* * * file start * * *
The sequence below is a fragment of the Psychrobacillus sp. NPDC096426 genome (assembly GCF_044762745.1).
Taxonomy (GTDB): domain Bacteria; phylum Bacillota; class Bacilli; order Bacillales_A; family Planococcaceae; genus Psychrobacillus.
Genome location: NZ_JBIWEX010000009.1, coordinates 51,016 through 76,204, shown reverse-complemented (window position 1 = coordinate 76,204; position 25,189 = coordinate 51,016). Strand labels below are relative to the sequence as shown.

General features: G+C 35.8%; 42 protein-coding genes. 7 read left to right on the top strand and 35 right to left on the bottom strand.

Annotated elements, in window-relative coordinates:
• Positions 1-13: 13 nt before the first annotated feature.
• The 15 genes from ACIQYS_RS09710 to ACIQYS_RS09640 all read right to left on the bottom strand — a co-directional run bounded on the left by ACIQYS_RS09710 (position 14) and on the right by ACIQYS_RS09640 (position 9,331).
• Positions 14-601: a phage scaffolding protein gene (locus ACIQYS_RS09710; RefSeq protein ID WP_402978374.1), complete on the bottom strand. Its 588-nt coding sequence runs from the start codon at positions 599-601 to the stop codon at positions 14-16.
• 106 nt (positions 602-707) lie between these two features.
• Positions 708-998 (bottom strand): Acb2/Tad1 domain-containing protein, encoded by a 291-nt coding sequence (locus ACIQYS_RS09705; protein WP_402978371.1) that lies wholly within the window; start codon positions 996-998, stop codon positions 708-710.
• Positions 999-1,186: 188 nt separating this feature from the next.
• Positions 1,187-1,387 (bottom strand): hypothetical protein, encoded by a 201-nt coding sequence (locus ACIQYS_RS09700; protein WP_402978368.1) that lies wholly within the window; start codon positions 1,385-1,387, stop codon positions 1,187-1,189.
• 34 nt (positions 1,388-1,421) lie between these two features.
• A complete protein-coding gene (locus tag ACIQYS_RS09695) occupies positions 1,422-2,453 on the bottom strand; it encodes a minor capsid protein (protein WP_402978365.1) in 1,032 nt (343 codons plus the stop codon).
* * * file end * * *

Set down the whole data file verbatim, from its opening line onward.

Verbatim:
The sequence below is a fragment of the Psychrobacillus sp. NPDC096426 genome (assembly GCF_044762745.1).
Taxonomy (GTDB): domain Bacteria; phylum Bacillota; class Bacilli; order Bacillales_A; family Planococcaceae; genus Psychrobacillus.
Genome location: NZ_JBIWEX010000009.1, coordinates 51,016 through 76,204, shown reverse-complemented (window position 1 = coordinate 76,204; position 25,189 = coordinate 51,016). Strand labels below are relative to the sequence as shown.

General features: G+C 35.8%; 42 protein-coding genes. 7 read left to right on the top strand and 35 right to left on the bottom strand.

Annotated elements, in window-relative coordinates:
• Positions 1-13: 13 nt before the first annotated feature.
• The 15 genes from ACIQYS_RS09710 to ACIQYS_RS09640 all read right to left on the bottom strand — a co-directional run bounded on the left by ACIQYS_RS09710 (position 14) and on the right by ACIQYS_RS09640 (position 9,331).
• Positions 14-601: a phage scaffolding protein gene (locus ACIQYS_RS09710; RefSeq protein ID WP_402978374.1), complete on the bottom strand. Its 588-nt coding sequence runs from the start codon at positions 599-601 to the stop codon at positions 14-16.
• 106 nt (positions 602-707) lie between these two features.
• Positions 708-998 (bottom strand): Acb2/Tad1 domain-containing protein, encoded by a 291-nt coding sequence (locus ACIQYS_RS09705; protein WP_402978371.1) that lies wholly within the window; start codon positions 996-998, stop codon positions 708-710.
• Positions 999-1,186: 188 nt separating this feature from the next.
• Positions 1,187-1,387 (bottom strand): hypothetical protein, encoded by a 201-nt coding sequence (locus ACIQYS_RS09700; protein WP_402978368.1) that lies wholly within the window; start codon positions 1,385-1,387, stop codon positions 1,187-1,189.
• 34 nt (positions 1,388-1,421) lie between these two features.
• A complete protein-coding gene (locus tag ACIQYS_RS09695) occupies positions 1,422-2,453 on the bottom strand; it encodes a minor capsid protein (protein WP_402978365.1) in 1,032 nt (343 codons plus the stop codon).